Intravenous delivery remains the dominant paradigm in oncology, but even with precision medicine few drugs pass late stage clinical trials. Karthik Chellappan proposes that early exploration of better administration routes could make all the difference.
Over the last decade, the shift towards “precision” medicine has led to increasing use of biomarkers and, more recently, next-generation sequencing to guide therapy selection. Here we argue that there is another, underexplored dimension to “precision” oncology: the adoption of targeted alternatives to intravenous infusion, such as intratumoral delivery, delivery via locoregional vasculature and lymphatic delivery.
The approach we propose broadens opportunities in drug design and can enhance the effects of existing targeting approaches employed in the pharmaceutical industry. First, by avoiding systemic toxicity, targeted administration via alternative routes may enlarge the design space for oncologic drugs, thus leading to drug candidates with improved efficacy. Second, targeted administration also has the potential to enhance the effects of other, formulation-based targeting technologies by helping drug entities overcome the physiological barriers that hinder drug transport and retention.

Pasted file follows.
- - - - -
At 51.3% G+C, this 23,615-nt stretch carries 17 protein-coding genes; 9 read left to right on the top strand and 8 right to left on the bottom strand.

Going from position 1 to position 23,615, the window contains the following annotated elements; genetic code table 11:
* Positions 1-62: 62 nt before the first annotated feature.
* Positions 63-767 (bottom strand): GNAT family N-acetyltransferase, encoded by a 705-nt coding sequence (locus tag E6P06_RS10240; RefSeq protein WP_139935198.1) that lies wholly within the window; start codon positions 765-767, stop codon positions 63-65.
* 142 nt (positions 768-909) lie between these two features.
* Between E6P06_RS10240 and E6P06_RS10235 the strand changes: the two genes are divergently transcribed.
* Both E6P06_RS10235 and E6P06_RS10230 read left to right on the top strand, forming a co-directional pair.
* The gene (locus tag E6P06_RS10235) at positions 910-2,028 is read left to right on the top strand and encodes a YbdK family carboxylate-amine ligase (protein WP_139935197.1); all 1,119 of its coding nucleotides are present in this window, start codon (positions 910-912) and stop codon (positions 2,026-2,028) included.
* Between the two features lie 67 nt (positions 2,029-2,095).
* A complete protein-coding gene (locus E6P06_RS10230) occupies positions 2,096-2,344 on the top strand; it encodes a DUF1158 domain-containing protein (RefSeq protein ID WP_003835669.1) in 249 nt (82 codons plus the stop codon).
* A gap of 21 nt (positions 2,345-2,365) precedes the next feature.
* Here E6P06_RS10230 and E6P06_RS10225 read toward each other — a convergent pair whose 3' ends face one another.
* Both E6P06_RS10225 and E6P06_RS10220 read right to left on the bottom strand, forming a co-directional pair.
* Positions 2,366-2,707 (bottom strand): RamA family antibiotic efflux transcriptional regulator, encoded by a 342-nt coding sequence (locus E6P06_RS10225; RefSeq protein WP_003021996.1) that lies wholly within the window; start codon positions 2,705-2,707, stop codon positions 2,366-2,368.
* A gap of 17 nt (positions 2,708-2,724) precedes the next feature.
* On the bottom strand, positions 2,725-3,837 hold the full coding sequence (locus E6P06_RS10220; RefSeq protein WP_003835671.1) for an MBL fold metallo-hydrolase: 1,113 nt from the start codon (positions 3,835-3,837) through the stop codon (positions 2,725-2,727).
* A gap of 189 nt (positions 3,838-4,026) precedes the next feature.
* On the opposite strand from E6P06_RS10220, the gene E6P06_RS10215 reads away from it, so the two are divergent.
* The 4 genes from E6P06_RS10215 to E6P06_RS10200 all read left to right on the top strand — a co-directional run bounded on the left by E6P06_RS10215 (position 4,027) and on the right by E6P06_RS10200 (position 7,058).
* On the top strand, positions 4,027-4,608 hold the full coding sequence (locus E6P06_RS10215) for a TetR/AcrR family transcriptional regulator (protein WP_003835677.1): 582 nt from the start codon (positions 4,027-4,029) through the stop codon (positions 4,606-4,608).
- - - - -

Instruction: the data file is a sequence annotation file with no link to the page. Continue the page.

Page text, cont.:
However, as we explain below, early preclinical assessment of different targeted routes is essential to increase the likelihood of successful therapeutic outcomes. Moreover, the effectiveness of a targeted administration route is heavily influenced by the device-specific delivery parameters, such as fluid pressures and flow rates, and therefore requires multidisciplinary understanding of tissue biomechanics and anatomic and fluidic principles to complement medical device design and development.
Constraints imposed by intravenous delivery
Currently, the most widely accepted route of delivery for oncologic drugs is intravenous administration. Most monoclonal antibodies and chemotherapies, regardless of their indications, are delivered through this…